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Monday, 17 October 2016

The Solution to Canada's Aboriginal Problem: Give Them a Country

Canada's aboriginals have been a problem for Canada since the first French settlers were attacked by the Iroquois. The solution is staring us in the face. Since we took their land, we need to give it back to them; and not just a sliver, a lot of it.

by Frank Hilliard

Champlain fighting with the Iroquois 1609
Champlain fighting with the Iroquois 1609

Let's start with first principles. Peoples, that is, ethnic groups, or sub-racial groups, are happiest when they live in their own country. The reverse of this is that ethnic groups are unhappiest, and most likely to indulge in communal violence and civil war, when they are forced to live with and alongside other ethnic groups. There are any number of examples around the world of how this plays out, and is playing out, in the Middle East and elsewhere.

It is certainly true in Canada where the French and English have had an uneasy relationship since the Defeat of Montcalm on the Plains of Abraham in 1759. Quebec came within a whisker of leaving Canada through a referendum in 1995 (49.4% yes, 50.6% no).

It was also true in relations between European settlers and the native aboriginals. Iroquois warriors attacked French settlers in the 1600's and subsequently Metis (bi-racial) aboriginals were involved in the First and aboriginals in the Second Riel rebellion in Western Canada. Indeed, Canada's national police force, the RCMP, originally the North West Mounted Police, were formed primarily to curb American rum runners from selling alcohol to Canadian aboriginals.

Since then problems of violence, spousal abuse, child abuse, missing women, alcoholism, drug addiction, diabetes, unemployment and suicide have been endemic in the native community. There are many causes of these problems, but certainly losing more than 90 percent of their land must have something to do with it.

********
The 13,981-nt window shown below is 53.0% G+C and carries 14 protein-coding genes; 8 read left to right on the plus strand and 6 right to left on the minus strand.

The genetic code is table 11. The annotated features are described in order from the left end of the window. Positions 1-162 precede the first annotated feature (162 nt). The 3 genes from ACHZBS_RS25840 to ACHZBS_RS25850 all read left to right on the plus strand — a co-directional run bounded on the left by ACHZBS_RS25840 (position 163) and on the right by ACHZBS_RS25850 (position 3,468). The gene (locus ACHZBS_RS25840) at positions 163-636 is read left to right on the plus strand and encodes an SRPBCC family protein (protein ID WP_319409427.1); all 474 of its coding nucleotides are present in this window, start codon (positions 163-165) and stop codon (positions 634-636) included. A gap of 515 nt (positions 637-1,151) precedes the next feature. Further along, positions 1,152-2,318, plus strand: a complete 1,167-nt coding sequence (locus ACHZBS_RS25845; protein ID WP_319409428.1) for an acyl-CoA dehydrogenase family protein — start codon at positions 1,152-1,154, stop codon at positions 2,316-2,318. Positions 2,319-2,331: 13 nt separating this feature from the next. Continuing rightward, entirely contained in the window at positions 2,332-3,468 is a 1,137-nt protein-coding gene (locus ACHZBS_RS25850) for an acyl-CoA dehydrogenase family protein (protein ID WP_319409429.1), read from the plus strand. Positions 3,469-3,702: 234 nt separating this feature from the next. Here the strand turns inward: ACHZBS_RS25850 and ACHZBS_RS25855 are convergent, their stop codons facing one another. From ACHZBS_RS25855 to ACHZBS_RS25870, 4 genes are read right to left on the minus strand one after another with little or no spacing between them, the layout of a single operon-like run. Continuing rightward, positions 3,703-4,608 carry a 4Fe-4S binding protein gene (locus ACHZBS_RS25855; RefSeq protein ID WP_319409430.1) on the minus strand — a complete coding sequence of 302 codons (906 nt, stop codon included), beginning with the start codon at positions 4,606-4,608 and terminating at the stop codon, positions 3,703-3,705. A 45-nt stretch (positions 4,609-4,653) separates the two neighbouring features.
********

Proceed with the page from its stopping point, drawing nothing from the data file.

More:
So what is the solution? My idea is to give the "First Nations" enough land, resources and infrastructure to create a viable modern nation. Although native peoples only make up 4.3 percent of the Canadian population, I suggest they be given back a quarter of the country; a giant swath of territory from Labrador around James and Hudson Bay to the oil sands of Northern Alberta and beyond, into the North West Territories. This would give Canada's aboriginals Quebec's hydro-electric resources, Manitoba's salt water port of Churchill and Alberta oil sands; ample space and resources for 1.4 Million people.

What would it give the rest of us, besides peace and tranquility?

First and foremost it would end the possibility of a Third Riel Rebellion, such as is described in the book, Uprising, by Douglas Bland. The fact is that if Canada's natives ever wanted to seriously disrupt this country, they could easily cut all our electricity transmission lines, major rail lines, oil pipelines, gas pipelines and roads. Read the book and your hair will literally rise on your head.

Secondly, it would put the natives on the side of more development, rather than less. They would want an expansion of both the oil sands and northern hydro, and they would welcome more ice-free days in their port.

Thirdly it would empty many Canadian prisons of their aboriginal inmates. In future they would have to be housed and looked after by this new northern nation. It needs a name, so I'll call it Abronord, for Aboriginal North. Abronord would also be responsible for aboriginals who had drifted into Canada's inner cities looking for warmth and welfare. Because of the immense revenues available to Abronord, the social services ministry of the new nation would be able to match or exceed the benefits available in Canada.

Fourthly — and this is particularly important for Canadians — it would establish racial origin as the basis not only for Abronord, but for Canada too. Members of the Alt-Right who currently are casting about for the means to re-Europeanize Canada should welcome an idea which would establish a principle they could rely upon.

Of course all this would mean repudiating existing concepts of Multiculturalism and Charter Rights, but this isn't a flaw, it's a feature. The whole idea of First Nations is based on race, so by agreeing in effect to recreating a First Nation, we would also be acknowledging our own need for a nation of European Canadians.

Everybody wins, yes? Let's try it.

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